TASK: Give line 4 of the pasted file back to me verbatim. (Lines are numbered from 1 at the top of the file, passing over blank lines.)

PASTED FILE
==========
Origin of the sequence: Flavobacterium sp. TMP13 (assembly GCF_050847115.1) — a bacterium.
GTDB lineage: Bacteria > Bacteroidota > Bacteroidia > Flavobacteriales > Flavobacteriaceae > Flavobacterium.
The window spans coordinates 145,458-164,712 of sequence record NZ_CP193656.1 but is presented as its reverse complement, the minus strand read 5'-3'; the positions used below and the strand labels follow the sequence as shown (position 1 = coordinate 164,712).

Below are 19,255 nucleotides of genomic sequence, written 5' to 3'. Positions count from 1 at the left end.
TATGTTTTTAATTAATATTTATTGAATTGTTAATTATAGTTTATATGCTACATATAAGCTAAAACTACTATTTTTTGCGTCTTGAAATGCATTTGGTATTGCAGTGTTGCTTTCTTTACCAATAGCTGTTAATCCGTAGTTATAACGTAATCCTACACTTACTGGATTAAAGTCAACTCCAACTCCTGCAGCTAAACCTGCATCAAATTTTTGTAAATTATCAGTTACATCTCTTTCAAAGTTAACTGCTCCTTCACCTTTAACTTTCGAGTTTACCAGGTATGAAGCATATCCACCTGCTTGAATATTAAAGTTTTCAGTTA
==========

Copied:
Below are 19,255 nucleotides of genomic sequence, written 5' to 3'. Positions count from 1 at the left end.